14 thoughts on “An Original Name

  1. Good luck, Beth! That’s one of the most laborious decisions you’ll have to make in your whole life. Yesterday my daughter told me, “I like the name you chose for me!” She still doesn’t want to pronounce it, but at least she’s warming up to it. She made me feel like, maybe, I didn’t screw up that badly.

  2. Naming our dog was very complicated. He’s a Beagle and that made me think about bagels but then we decided to have a Romanian name so we translated bagel into Romanian which was great except we realized he needed an English name too because people at boarding couldn’t pronounce Covrig. But when we translated his name back into English we realized that Pretzel is a better translation.
    And right now I’m thinking we should change it to Barky.

    1. Hi Sabina,

      Nice to meet you! Funnily enough we recently adopted a second dog–people say we are crazy with a baby on the way, but oh well, whose name is Sparky. But people think we should change it to Barky, probably for the same reason.

  3. Beth, wonderful. Having given our daughter a name we love and that has great meaning for us and that she must spell for everyone and that she must hear people mispronounce on a regular basis, I recognize the importance of this issue. Sometimes, it’s just the right name. Sometimes there’s something in the air and it’s everyone else’s right name too. Sometimes it’s tricky and historical. We almost included “Fuzzy” among our son’s five names on his birth certificate. I’ll write about that one day.

    1. Awe! One name we are thinking of is unusual but just two letters, so it might be easy to pronounce. I hope you write about it soon– I think I need to hear that story.

  4. You can always name your whole family after dog names like my sister. Our first dog was called Obie, then we had Toby and now Tristan. Funnily enough my sisters husbands name is Toby, their son is called Obie and she told me the other day she really liked the name Tristan..

  5. Years ago, my brother brought home a small black kitten and named her Judas. When she was maybe 6 or so, I cat-sat her for a month and learned that she had a different name just for the vet: Parker. Somehow, he felt like the vet would be judgy about the name Judas. As a good little sister, I made sure to mock that weirdness a lot.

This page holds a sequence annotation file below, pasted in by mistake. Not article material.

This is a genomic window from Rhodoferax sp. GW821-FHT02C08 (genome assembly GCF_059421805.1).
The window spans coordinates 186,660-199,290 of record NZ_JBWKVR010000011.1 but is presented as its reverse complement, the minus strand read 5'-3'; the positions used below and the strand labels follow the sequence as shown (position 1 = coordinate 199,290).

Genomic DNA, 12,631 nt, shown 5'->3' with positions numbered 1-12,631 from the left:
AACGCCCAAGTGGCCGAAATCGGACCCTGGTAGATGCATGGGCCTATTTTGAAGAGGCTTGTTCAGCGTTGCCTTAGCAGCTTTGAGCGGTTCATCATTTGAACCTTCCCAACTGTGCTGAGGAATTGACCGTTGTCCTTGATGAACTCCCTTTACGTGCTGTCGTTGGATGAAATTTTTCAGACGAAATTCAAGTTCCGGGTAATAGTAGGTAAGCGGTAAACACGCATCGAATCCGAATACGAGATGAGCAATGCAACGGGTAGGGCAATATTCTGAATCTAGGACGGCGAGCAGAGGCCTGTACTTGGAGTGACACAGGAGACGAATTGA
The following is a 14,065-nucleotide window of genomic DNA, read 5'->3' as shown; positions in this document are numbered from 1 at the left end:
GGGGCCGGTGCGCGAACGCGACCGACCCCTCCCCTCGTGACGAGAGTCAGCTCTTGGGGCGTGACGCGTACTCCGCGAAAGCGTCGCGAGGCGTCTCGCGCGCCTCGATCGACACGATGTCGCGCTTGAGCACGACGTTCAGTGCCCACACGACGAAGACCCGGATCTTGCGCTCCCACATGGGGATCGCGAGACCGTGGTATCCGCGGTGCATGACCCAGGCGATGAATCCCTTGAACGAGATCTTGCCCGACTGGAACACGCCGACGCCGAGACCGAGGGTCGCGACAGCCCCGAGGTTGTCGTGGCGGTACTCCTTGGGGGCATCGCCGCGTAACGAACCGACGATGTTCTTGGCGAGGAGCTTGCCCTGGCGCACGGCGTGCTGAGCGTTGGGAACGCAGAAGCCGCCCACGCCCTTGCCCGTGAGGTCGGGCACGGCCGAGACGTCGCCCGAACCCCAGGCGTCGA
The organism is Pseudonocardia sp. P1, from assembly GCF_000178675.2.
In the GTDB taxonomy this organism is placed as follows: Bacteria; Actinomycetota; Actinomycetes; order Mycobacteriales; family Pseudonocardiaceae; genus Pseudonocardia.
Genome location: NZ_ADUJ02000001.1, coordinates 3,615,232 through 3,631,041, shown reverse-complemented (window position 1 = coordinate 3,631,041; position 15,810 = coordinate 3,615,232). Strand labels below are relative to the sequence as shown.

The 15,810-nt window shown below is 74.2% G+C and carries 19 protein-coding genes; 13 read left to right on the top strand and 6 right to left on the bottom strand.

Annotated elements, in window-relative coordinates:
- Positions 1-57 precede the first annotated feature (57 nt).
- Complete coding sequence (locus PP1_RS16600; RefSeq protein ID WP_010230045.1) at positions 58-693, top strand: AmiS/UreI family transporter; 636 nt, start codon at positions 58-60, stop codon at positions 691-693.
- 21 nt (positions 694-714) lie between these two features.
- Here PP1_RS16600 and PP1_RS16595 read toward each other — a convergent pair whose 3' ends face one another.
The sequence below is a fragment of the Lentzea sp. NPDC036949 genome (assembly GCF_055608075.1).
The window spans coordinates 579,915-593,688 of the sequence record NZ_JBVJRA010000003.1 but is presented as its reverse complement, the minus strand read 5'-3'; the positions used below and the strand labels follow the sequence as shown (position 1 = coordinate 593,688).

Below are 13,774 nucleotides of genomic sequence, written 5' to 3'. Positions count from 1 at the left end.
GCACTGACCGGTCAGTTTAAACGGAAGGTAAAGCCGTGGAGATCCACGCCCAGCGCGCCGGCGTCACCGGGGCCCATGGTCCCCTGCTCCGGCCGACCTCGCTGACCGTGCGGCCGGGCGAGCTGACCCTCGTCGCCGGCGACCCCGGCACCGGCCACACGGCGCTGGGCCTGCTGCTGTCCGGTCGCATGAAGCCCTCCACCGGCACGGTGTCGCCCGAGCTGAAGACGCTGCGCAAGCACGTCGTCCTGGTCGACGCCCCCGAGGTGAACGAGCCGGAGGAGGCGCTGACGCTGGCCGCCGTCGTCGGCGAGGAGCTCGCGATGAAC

There is also a bulldog on my street named Daphne. That makes me smile every time, but I’m sure an actual Daphne wouldn’t see the humor in it.

    1. So cute. I think it is good to make fun–a little. Growing up, we had a cat named Ed–because he had so much ear hair, like my Great Uncle Ed.

  6. The first dog in my family that I remember was an English Black Lab (BIG!!) and his name was Reever. I can honestly say that I’ve never heard that name again. It’s amazing what the name of an animal can do to some people. Too bad that guy took off after petting your dog for 5 minutes, maybe a little of his dog Zoe’s spirit lies in your Zoe, who knows. Pets are an amazing part of our lives. Until I moved out of my parents home I’d always had at least one dog to run around and spend time with. Anyway, good luck with finding a name for your child 🙂

  7. We offered Sabela a choice of two names, and she picked Lucas. A somewhat funny suggestion would be a canine version of this process—though now with Sparky you will need to have them both agree on one. Tough! 🙂

Write Back....

Fill in your details below or click an icon to log in:

WordPress.com Logo

You are commenting using your WordPress.com account. Log Out / Change )

Twitter picture

You are commenting using your Twitter account. Log Out / Change )

Facebook photo

You are commenting using your Facebook account. Log Out / Change )

Google+ photo

You are commenting using your Google+ account. Log Out / Change )

Connecting to %s